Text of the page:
Do you think that if Resolution 21 was decided earlier, we would have seen more change to the spec?

    And yet do you think that Resolution 19 and 20 would have some effect to the extent of changes too?

    yk.

  2. Doug Mahugh says:

    Hi YK,

    Yes, I think that’s correct — Friday afternoon we finally resolved this one.  And it’s an interesting question whether more changes (more breaking changes, anyway) would have been agreed to if we had that framework in place earlier in the week.  I think it’s reasonable to wonder, although I can’t think of a specific example of anything that didn’t get changed which might have if resolution 21 passed earlier.  (Or 19/20 either.)

    One dynamic that I think isn’t completely obvious to those following along from outside the BRM is that the concept of breaking changes, and whether to allow them, didn’t always divide the room along the lines some might expect.  For example, in the US delegation you may have noticed that it was a person from a user organization that was most concerned about this issue, more so than I was (although my employer has existing implementations to worry about).

    – Doug

  3. Andre says:

    As I understand it ECMA-376 will be adapted according to a potential ISO 29500 spec?! Isn’t ECMA-376 the format fast-track submitted to ISO? Essentially the yk rule would mean self-backwards compatibility, right?

    Further Office2007 is different from ECMA-376.

    Just curious.

    –Andre

  4. I can. The equationxml attribute in VML would have been deleted and not just kept, as it was functionally replaced by the equationxml element. Both of them are transitional.

    That argument was also raised against the proposal for dates that only stored iso8601 dates but behaved as the users expected. Not allowed serialized numbers in the data was a problem because it was incompatible with ECMA-376 documents out there.

    Those are the two cases I remember from the top of my head.

    João Miguel Neves – Member of the Portuguese Delegation to the BRM

  5. Joäo,

    On the top of my head we specifically had two discussions where an attribute was left in the Schema. One was the equationxml-attribute you mention and the other was the securityDescriptor-attribute. The isodate you mention was due to a wish in the room for not making existing ECMA-376 document non-conformant – but it had nothing to do with serialization of dates itself.

    PS: Did you get your t-shirt?

    Andre,

    > Further Office2007 is different from ECMA-376.

    Is it?

  6. Inigo says:

    Hi Doug,

    I don’t think that Resolution 21 says anything either way about whether country delegations and Ecma were trying to preserve backwards compatibility with Ecma-376. All it says is that if there are differences, then they should be listed, which I think everyone would agree with.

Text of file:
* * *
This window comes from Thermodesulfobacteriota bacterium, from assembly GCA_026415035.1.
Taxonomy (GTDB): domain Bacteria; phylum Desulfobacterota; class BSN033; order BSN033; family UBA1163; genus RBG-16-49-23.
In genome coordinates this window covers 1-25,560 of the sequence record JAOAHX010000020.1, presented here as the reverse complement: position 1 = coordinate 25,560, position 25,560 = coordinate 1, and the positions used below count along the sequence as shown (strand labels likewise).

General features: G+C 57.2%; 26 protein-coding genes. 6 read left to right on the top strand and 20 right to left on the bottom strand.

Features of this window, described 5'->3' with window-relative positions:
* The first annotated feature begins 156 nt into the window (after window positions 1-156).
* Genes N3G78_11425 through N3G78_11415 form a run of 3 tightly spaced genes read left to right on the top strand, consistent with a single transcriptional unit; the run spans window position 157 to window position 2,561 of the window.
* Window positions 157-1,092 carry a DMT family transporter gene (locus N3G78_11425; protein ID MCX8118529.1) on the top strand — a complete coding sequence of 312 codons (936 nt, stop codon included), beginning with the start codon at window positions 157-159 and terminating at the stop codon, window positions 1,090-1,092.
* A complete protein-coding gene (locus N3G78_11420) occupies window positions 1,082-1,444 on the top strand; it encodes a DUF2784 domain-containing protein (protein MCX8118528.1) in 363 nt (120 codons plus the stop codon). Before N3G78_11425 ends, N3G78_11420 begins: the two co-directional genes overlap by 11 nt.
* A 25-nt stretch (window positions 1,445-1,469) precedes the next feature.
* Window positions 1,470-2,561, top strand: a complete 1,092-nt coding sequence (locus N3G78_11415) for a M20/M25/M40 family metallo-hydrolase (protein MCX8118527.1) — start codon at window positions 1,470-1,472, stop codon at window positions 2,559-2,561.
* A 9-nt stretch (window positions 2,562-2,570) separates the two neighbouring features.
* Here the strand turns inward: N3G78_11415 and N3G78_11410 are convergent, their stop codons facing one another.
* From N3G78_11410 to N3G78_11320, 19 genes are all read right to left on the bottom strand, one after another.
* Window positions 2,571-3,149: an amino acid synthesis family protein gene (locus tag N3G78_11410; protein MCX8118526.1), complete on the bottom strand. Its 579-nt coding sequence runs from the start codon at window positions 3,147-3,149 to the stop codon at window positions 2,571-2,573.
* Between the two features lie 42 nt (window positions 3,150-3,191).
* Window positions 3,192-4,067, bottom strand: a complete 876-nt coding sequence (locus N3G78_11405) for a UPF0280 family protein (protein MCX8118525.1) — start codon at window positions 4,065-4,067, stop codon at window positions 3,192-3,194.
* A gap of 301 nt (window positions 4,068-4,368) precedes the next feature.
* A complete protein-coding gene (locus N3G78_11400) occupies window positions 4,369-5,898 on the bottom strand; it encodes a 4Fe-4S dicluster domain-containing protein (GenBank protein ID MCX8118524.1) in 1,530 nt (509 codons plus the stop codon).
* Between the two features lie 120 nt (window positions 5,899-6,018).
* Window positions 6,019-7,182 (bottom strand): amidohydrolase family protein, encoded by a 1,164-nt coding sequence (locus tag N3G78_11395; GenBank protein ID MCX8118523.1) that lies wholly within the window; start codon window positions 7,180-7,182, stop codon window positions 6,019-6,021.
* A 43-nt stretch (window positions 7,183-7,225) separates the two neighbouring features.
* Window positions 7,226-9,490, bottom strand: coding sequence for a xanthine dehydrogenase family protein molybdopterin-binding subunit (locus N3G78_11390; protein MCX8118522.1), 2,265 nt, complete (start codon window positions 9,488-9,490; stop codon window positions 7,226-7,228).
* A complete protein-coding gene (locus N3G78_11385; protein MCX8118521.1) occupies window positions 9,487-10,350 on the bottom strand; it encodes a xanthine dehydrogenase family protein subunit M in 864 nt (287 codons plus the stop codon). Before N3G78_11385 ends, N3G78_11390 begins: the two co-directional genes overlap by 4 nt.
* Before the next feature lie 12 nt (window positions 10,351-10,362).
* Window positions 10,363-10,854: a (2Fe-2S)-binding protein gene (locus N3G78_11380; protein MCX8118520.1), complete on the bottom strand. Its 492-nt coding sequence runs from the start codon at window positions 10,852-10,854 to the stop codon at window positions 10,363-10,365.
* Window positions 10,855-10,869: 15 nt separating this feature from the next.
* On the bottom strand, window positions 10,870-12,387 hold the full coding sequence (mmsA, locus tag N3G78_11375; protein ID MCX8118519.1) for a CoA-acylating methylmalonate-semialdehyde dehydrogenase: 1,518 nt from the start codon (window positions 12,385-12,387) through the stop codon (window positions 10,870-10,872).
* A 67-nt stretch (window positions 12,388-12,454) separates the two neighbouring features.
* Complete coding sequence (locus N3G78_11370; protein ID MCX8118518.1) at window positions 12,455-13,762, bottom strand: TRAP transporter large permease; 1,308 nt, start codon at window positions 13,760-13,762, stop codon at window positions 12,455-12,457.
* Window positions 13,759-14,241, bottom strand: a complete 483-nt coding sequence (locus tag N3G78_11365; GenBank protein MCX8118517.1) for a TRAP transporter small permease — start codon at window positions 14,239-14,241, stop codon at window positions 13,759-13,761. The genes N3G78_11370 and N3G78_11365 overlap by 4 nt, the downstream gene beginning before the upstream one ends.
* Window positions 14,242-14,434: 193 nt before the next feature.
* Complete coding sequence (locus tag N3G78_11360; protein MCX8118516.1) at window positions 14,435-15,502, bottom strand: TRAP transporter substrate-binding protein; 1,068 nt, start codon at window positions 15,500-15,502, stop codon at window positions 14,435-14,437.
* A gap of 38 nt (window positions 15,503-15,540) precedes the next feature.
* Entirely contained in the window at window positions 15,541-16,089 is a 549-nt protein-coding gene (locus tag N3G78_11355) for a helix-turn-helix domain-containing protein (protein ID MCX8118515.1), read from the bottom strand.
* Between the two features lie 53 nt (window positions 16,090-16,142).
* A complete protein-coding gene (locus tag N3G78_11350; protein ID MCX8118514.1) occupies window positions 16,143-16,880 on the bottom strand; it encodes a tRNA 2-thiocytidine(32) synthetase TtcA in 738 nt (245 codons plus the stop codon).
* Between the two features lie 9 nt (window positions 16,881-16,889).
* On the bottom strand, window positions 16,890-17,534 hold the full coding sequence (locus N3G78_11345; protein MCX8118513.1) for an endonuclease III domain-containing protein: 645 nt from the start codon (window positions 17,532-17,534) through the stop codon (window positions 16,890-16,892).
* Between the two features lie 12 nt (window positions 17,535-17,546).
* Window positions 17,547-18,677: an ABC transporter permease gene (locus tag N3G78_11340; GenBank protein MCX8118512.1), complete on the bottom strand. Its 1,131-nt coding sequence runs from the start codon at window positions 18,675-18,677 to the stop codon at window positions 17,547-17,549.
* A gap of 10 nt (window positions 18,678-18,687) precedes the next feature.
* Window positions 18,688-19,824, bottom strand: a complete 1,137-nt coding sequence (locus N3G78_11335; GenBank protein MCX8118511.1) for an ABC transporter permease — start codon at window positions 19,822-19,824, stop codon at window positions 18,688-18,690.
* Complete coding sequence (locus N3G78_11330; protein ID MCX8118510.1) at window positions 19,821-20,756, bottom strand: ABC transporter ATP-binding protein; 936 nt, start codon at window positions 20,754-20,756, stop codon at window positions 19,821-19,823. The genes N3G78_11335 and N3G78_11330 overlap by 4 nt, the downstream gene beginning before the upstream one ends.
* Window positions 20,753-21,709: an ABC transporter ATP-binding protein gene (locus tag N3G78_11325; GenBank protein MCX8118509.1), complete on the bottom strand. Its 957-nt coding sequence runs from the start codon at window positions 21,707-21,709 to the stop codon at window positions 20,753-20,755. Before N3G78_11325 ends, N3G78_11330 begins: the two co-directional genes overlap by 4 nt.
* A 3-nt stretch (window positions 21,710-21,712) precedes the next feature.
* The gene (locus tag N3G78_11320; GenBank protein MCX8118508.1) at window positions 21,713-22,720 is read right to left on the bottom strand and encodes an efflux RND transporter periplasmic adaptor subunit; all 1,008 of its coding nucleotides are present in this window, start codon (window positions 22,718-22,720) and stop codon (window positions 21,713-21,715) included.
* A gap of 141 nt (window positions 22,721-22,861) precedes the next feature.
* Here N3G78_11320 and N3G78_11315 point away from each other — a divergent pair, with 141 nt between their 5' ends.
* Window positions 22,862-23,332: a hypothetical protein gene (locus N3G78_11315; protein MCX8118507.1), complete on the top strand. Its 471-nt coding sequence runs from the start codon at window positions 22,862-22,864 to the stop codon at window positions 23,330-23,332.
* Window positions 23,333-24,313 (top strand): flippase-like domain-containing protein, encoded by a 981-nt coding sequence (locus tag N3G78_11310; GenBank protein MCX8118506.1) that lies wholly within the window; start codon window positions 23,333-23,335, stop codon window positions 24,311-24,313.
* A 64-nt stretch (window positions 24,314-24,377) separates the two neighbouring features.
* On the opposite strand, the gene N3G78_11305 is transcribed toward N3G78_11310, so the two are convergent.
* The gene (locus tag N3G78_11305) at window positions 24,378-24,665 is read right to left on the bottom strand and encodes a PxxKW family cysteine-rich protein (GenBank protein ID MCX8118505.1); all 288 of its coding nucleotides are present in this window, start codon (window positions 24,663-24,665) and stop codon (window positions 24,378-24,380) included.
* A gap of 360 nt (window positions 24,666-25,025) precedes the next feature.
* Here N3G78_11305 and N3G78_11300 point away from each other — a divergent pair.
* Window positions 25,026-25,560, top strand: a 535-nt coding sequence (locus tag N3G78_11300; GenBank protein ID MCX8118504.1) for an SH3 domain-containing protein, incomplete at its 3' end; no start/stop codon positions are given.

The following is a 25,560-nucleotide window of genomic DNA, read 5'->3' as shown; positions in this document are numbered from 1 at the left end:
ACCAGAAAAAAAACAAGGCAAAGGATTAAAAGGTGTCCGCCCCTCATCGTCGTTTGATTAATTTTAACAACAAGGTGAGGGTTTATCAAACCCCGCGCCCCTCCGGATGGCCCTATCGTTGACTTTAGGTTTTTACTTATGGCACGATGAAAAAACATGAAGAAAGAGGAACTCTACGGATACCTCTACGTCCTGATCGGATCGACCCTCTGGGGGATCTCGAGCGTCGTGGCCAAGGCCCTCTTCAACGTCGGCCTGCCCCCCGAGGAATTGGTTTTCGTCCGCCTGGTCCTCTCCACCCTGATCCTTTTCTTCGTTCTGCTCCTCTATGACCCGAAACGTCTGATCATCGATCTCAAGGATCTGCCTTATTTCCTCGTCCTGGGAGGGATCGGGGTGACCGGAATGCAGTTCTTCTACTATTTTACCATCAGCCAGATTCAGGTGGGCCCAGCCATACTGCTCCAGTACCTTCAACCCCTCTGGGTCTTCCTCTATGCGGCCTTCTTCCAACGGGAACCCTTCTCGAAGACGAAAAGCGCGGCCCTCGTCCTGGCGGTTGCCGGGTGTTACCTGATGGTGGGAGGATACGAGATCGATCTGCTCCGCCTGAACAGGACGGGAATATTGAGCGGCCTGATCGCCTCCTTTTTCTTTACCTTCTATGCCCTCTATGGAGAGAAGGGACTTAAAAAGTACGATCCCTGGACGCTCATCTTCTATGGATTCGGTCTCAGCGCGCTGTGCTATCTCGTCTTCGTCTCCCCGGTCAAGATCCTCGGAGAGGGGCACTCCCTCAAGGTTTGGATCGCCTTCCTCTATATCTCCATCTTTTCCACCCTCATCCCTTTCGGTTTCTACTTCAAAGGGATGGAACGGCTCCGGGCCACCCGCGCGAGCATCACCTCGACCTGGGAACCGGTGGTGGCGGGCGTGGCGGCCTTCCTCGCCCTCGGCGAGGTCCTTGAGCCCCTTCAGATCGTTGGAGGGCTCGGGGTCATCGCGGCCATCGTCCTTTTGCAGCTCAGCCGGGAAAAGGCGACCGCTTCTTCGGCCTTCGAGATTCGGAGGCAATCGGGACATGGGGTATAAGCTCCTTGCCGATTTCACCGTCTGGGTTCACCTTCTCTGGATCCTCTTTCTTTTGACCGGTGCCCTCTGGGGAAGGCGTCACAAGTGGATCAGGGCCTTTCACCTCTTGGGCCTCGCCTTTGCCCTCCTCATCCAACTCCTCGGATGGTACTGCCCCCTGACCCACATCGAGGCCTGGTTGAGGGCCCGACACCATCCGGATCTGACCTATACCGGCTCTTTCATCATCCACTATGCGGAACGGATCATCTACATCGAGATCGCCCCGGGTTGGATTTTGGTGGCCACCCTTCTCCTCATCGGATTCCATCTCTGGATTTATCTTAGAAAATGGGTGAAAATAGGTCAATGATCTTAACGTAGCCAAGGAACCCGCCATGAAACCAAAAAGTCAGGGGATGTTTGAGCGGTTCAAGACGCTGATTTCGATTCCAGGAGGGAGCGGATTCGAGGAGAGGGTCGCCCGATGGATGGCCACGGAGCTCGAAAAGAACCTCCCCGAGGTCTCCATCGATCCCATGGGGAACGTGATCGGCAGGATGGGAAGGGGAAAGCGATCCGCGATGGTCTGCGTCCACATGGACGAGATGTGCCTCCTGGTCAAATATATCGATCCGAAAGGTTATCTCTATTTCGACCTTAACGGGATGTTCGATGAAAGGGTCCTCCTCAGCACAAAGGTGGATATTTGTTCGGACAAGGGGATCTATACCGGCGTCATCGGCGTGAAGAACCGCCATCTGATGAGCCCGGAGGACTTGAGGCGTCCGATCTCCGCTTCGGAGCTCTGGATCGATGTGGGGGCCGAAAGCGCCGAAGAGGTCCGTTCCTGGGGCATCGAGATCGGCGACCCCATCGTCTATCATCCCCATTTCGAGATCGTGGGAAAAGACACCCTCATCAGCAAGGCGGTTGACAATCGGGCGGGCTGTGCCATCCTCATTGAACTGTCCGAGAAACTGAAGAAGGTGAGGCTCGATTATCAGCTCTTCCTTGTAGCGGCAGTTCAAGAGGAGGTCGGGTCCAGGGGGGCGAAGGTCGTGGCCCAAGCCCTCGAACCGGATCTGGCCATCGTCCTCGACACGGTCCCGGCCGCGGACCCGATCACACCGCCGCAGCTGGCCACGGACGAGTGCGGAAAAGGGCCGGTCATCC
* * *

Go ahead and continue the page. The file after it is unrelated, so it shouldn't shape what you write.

Certainly there were many changes made from Ecma-376, but off the top of my head, I can’t think of any that made existing Ecma-376 documents invalid. Several were proposed, but objections from various countries (not generally Ecma) meant that they were modified before being accepted.

    See also my comments on the Open Malaysia post you reference: http://www.openmalaysiablog.com/2008/03/geneva-day-five.html

    Cheers

    Inigo

  7. Hi Doug,

    Great stickers on your laptop. I especialy love the ‘Have you read all 6000 pages ?’. I assure you that if you have a ‘Have you read at least 1 page ?’ I will distribute it to several committees members … Is that the same people that provided comments and make the ISO vote ? Unfortunately yes …

    -Julien

  8. Dough,

    I was actually not approached by a single OFE-chearleader during the event – so I was not offered any stickers … it kinda puts my alledged front-row-position in the (global) debate on OOXML in perspective … :o)

    So where do I get my hands on those stickers? I cannot seem to find them on noooxml.org ?

  9. Doug Mahugh says:

    Inigio, good point about breaking compatibility in the resolutions passed at the BRM.  I need to look at this carefully and make a list, so that we can discuss specific changes, but I know there are changes adding elements or attributes that weren’t in ECMA-376, or making optional items required and so on.  These may be in the separately passed dispositions and not the ones discussed on the floor — I’ll look into that and do a post with specific details.

    Very funny, Julien.  We should have had some of those to pass out at the anti-BRM.

    Jesper, you’re too polite.  I didn’t wait to be asked: I walked up and took a few.  Unfortunately my stash is depleted now.  Maybe we need to set up another Cafe Press item?

  10. Dough, Julien,

    About the stickers – I couldn’t help it … check it out at http://idippedut.dk .

    (the first batch of stickers has been ordered)

    :o)

Skip to main content